On Easter Sunday last year, I led a broadcast service of prayer. Looking back, I recall its main themes: the wonderful gift of faith in the face of death and the need for the Holy Spirit in the task of rebuilding our society. I was joined in the prayer and reflection by a distinguished doctor who specialises in palliative care and by a senior civil servant who was planning for a new future. I do not think that any of us thought that in a year’s time these same themes would still be uppermost in our hearts.
As we approach this Easter, we need time and inner space to gather together so much from a difficult year. Perhaps images from the Easter accounts can help us. I think first of the women, witnessing the death of Jesus and longing to care for his dead body (Lk. 23:49 & 55). They are filled with grief.
So are many people at this time.
So many deaths; so much impoverished mourning, a pathway on which we usually draw so much from family, friends and faith, yet at present all limited in their expression. We bring that grief to our Easter journey.
I think next of the women coming to the tomb the next morning to be confronted by an earthquake and an angel, telling them the news of the Lord’s resurrection. ‘Do not be afraid’ said the angel (Mt. 28:5). Indeed they were not.
They immediately sprang into action, to spread that news and put it into practice.
How often have we seen the disciples of Jesus spring into action during these traumatic times? I think of the wonderful witness given by so many in their care of each other and of those most in need. In one of our parishes, the provision of emergency food has risen by 400% in these last twelve months. That generosity is repeated over and over again: the fruit of faith and the resilience, generosity and service to which faith gives birth.
Then, for a third image, I think of the two disciples on the road to Emmaus (Lk. 24:13-35). Here are two people, their hearts downcast, walking away from Jerusalem, which is a figure of the Church. They have lost hope, lost connection with the first community of disciples. It seems to be breaking up. But Jesus walks with them, even as they head away. And, as understanding begins to dawn, they immediately head back to Jerusalem, back to the Church.
This is where many people may be: habits of gathering in church now broken, more immediately accessible options being taken.
Indeed I heard of one gentleman saying: ‘I used never to miss going to Mass, but now I find that I do not miss the Mass at all.’ Yet I know that the pull of the risen Christ is strong. When we sense his presence within us, in these moments of quiet reflection, when we hear his whispered word, like those disciples we too will take the road back to the community of disciples, back to church, back to our physical presence for the celebration of Mass.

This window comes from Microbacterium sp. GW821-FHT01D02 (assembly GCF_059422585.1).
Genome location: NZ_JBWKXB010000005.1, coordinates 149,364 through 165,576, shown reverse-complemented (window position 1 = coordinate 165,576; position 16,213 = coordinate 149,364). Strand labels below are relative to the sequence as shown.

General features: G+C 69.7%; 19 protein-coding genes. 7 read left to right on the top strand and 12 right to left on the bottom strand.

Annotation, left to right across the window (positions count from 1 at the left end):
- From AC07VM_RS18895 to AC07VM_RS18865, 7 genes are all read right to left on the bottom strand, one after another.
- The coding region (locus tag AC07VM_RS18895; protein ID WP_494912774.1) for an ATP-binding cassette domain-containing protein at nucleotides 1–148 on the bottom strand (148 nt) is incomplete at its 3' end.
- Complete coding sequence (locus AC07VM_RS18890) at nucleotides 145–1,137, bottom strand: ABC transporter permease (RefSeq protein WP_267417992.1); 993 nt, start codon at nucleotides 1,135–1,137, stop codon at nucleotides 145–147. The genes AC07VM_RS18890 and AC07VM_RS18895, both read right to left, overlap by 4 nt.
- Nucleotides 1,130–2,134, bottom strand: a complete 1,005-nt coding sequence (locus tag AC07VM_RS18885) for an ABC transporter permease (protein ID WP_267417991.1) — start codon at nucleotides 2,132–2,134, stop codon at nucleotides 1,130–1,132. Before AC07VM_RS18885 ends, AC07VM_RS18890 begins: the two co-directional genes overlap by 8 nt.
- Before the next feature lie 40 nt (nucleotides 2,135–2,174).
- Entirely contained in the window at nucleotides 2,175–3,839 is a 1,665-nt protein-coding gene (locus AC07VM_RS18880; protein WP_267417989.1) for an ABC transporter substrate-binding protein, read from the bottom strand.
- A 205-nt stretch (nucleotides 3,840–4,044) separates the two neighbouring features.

For some, during this lockdown, participation in the Mass has become passive, apart from ‘shopping around’ for their preferred taste. But the grace-filled reality of the Mass is so much more. There is a saying of a great theologian, Henri de Lubac, that puts the truth of the Mass very clearly: ‘The Eucharist makes the Church and the Church makes the Eucharist’. The Mass is the work of the whole Church, coming together to be the Body of Christ, to receive what we are and what we are to become. There is no other way.
Having celebrated so many ceremonies in an empty Westminster Cathedral, often with heart heavy at the strangeness of it all, I so look forward to those gatherings of the Church which affirm and give life to us all.
This Easter will see us making progress on the journey back to our full life. There is so much to learn from these past twelve months, perhaps mostly for our task of keeping in focus the very core and essence of our faith: prayer, the sacraments, sharing and handing on that gift of faith. We have learned new ways of doing so, some marked by a greater simplicity and sense of purpose, yet some impoverished by improvisation that these times have required.
The words of Hosea can call us to renewal this Easter: ‘Let us set ourselves to know the Lord; that he will come is as certain as the dawn, his judgement will rise like the light, he will come to us as showers come, like spring rains watering the earth’ (Hosea 6.3).
Cardinal Vincent Nichols is Archbishop of Westminster.
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